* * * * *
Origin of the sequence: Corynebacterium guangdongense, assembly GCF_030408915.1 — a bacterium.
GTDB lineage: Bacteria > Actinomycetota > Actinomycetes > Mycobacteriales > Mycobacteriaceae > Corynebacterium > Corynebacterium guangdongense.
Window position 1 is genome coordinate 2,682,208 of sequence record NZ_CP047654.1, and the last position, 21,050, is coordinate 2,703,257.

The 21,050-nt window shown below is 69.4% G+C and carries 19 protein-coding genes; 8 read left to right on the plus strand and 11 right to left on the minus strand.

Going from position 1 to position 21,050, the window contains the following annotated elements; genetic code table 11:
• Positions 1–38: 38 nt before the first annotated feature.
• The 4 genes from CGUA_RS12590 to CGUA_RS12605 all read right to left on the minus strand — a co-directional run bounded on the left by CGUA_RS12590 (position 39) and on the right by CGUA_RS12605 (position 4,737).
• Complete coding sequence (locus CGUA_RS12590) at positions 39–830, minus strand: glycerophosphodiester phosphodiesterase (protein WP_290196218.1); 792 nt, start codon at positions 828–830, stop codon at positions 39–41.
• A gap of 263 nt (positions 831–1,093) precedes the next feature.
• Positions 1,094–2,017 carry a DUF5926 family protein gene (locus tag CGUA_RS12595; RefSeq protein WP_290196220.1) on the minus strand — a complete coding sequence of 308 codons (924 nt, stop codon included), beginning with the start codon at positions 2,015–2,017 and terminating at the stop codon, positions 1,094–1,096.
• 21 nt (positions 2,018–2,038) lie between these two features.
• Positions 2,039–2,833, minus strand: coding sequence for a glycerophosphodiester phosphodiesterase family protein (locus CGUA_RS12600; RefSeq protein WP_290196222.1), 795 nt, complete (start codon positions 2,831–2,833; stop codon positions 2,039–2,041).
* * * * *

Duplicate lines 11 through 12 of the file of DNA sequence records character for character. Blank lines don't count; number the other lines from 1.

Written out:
• 21 nt (positions 2,018–2,038) lie between these two features.
• Positions 2,039–2,833, minus strand: coding sequence for a glycerophosphodiester phosphodiesterase family protein (locus CGUA_RS12600; RefSeq protein WP_290196222.1), 795 nt, complete (start codon positions 2,831–2,833; stop codon positions 2,039–2,041).